Reggie Bush and the Essence Cover Controversy

In all the turmoil over the Vanity Fair “Hollywood Issue,” another magazine cover controversy has gone relatively unnoticed. It seems that a lot of Essence readers are upset over the magazine’s decision to feature Reggie Bush on the February cover, the “Black Men, Love and Relationships” issue. The problem? Essence is supposed to be black women’s magazine. And Bush just happens to be dating a white woman – Kim Kardashian, to be exact (although part of the controversy involves whether Kardashian’s Armenian ancestry qualifies her as “white”). It seems that in crossing the color line in his romantic relationship, Bush has failed the racial litmus test. By at least one segment of the population, he has been deemed as insufficiently black.

Here’s the kicker: among the names that have been bandied about as more appropriate cover choices is Robin Thicke. Yep, that one. The ivory-skinned, soul-singing son of Growing Pains star Alan Thicke. The younger Thicke is married to African American actress Paula Patton. It seems that qualifies him to be an icon of black love, according to some Essence readers.

Confused? Okay, the equation goes something like this:

Black man + white woman = Rejection of all black women
White man + black woman = Affirmation of all black women

Of course it’s madness. But the easy thing to do is to scoff at the women who think like this. My first reaction upon reading about the “controversy” was to do my best Bill Cosby impersonation: “Come on people!” My second reaction was embarrassment that some of my sisters (assuming that these are actually black women making these comments) are so publicly living into the stereotype of the Angry Black Woman.

But there’s an important question here, I think. What has American society done to make the self-image of some black women so fragile that they equate interracial relationships involving black men with personal rejection and view interracial relationships involving white men as a form of validation? The answer to that question is not simply, “They got issues.” It implicates all of us, regardless of our race and gender. And it’s not just a historical question. It certainly starts in slavery. But it doesn’t end there.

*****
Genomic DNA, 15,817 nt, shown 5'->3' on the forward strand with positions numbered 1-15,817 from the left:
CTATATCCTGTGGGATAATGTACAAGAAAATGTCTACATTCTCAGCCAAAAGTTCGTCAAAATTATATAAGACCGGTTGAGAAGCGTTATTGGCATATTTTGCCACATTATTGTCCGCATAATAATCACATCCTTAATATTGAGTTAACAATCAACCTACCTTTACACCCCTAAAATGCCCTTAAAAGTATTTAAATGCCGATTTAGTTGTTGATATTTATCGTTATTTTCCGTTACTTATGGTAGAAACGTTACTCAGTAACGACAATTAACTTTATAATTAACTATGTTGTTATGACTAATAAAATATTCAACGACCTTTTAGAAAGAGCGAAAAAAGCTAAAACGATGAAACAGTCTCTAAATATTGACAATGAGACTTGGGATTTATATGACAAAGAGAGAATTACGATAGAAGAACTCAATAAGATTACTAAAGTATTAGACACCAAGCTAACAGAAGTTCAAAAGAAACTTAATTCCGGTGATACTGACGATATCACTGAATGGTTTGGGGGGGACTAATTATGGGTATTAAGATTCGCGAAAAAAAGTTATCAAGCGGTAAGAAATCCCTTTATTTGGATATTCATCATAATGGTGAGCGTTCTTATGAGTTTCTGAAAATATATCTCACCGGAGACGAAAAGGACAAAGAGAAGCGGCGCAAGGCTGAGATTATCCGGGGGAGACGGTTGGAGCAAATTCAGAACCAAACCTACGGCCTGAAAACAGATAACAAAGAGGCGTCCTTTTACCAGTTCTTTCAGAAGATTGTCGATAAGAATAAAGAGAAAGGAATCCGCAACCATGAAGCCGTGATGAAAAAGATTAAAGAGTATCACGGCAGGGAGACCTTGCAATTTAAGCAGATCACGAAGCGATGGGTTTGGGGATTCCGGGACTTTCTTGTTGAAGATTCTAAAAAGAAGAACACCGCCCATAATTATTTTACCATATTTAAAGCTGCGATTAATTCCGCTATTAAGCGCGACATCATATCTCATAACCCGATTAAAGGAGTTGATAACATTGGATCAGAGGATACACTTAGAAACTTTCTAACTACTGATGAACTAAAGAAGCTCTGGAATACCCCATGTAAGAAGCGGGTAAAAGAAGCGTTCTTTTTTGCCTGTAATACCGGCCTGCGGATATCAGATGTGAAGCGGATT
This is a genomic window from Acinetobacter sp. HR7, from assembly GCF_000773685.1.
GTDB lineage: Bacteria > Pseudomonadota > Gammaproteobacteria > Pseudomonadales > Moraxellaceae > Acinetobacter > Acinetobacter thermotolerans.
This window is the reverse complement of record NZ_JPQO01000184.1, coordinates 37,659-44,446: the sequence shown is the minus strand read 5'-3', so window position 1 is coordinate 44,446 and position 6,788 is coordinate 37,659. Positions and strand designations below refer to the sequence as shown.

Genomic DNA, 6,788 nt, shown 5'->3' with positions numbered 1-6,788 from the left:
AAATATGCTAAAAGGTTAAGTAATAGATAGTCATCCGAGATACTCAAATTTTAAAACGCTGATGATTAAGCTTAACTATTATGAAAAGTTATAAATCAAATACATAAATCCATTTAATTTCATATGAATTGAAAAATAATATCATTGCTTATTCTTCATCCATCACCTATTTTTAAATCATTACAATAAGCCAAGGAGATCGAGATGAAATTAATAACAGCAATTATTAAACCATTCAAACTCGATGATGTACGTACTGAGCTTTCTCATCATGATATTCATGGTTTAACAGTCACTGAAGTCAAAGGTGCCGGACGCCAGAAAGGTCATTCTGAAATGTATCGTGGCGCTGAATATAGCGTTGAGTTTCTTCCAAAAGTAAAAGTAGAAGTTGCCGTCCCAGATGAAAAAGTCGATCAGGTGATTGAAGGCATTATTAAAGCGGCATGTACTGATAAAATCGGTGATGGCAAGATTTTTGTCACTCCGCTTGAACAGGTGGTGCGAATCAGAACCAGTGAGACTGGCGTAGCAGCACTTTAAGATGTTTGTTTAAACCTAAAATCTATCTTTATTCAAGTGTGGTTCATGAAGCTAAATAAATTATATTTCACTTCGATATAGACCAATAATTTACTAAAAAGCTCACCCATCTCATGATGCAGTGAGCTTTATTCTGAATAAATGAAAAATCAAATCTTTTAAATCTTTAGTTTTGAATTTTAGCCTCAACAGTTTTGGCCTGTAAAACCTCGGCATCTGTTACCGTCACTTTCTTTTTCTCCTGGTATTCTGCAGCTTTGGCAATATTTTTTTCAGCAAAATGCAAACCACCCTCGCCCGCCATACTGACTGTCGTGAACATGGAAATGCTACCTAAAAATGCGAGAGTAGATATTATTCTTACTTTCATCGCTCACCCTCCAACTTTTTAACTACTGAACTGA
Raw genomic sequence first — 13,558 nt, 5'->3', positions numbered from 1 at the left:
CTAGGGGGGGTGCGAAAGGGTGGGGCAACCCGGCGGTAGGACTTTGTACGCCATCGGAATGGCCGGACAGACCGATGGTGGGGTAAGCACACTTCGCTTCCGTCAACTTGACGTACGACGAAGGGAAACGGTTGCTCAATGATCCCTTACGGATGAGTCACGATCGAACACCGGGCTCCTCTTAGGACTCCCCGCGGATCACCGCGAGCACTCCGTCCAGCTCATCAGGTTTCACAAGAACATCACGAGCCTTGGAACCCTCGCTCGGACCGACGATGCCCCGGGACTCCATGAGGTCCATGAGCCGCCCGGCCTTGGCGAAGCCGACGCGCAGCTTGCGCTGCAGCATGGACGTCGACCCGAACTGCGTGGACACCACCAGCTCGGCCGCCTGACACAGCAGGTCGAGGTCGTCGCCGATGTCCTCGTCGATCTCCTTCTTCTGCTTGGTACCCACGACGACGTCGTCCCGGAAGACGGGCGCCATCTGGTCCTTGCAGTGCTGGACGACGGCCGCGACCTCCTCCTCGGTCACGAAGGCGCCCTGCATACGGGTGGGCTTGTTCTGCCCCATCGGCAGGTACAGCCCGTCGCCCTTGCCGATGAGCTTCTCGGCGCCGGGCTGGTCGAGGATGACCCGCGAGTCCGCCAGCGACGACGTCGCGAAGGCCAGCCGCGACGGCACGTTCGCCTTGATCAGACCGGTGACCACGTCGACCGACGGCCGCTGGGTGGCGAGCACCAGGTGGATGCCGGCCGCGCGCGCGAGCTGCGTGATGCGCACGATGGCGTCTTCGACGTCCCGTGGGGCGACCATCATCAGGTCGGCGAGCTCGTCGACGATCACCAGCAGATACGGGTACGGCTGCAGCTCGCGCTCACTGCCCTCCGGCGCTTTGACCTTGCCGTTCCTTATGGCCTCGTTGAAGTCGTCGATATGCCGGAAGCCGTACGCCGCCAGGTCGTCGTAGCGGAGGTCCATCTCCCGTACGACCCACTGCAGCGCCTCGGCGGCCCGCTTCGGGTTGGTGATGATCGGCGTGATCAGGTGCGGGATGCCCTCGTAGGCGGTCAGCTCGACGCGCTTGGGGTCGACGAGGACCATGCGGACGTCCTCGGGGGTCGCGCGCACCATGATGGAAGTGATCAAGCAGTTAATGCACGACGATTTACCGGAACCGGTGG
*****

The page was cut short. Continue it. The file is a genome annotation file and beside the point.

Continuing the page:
3 thoughts on “Reggie Bush and the Essence Cover Controversy

  1. (Sorry for the earlier comment deletion. I had to correct a typo!)

    Hi Dr. Barnes. Enjoyed the post. Sorry that I am not leaving very substantive comments yet, but I'm sorta processing your comments. More valuable streams of thought may occur later (smile).

    My friend Kathryn Broyles forwarded me your blog. Will look forward to reading more of it.

    I appreciate your confrontation of the 'Angry Black Woman' archetype. However, I think it's the quantity of Black Guy and White Woman situations that we see in life, society, and the media more so than the other way around that produce such rejection. I live in Denver where the number of interracial relationships outnumber same-race relationships, and most of these are Black Males with White women. As a matter of fact, interracial children outnumber Black Children here. There are very few of the other group. I am married to a Black man (an immigrant from NC), but I can't help but wonder why these men gravitate to these women (or in the case of the Kardishians, they gravitate to the men.)

    Is it not understandable that a sense of rejection would eventually result in seeing so many of these? Even when we straighten our hair, try to get as skinny as a white woman, there is a migration/attraction to them if there is a choice? I'm not sure of what the Psychology of Attraction is, but doesn't it start with the family origin? Isn't this at times a passive-aggressive action?

    Just thinking….probably not worth the toilet paper it's written on (smile)

    Pamela Robinson-Tate
    Littleton, CO


  2. Pamela – I agree wholeheartedly. The anger comes from a sense of rejection that has a real basis. Black women are even having a hard time getting hired as booty-shaking extras in rap videos!

    I'm being only slightly tongue-in-cheek when I say that. Ironically, that same Essence issue has an article on the new phenomenon of African American men flocking to the Dominican Republic for sex. There's a clear exploitative dimension there. But the island is also popular because many of the women have light skin, long hair, and – drumroll please – big butts.

    But I wonder…behind this sense of rejection seems to lie the unspoken idea that if black men don't find us beautiful, no one else will. As long as we hold that belief, we'll always be angry and resentful toward those brothers who date and marry outside their race.

    I don't think black women have the luxury of waiting for black men or white people to give us our self-esteem back. We need to reclaim our selves and our power, even in the midst of the cultural attack. Of course, that's easier said than done.


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